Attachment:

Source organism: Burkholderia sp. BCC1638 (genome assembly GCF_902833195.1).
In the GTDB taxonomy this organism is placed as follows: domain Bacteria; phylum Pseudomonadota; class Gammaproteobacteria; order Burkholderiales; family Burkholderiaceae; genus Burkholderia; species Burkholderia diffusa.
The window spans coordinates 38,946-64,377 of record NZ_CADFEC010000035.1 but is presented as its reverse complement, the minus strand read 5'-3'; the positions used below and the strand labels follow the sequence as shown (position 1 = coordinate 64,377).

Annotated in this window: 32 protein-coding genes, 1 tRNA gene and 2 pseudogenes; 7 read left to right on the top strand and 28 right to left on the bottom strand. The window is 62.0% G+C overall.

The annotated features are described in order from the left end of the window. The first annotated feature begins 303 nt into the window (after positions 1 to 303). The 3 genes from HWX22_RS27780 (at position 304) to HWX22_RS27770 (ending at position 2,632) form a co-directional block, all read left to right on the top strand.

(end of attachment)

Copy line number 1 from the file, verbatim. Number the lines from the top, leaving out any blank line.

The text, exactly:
Source organism: Burkholderia sp. BCC1638 (genome assembly GCF_902833195.1).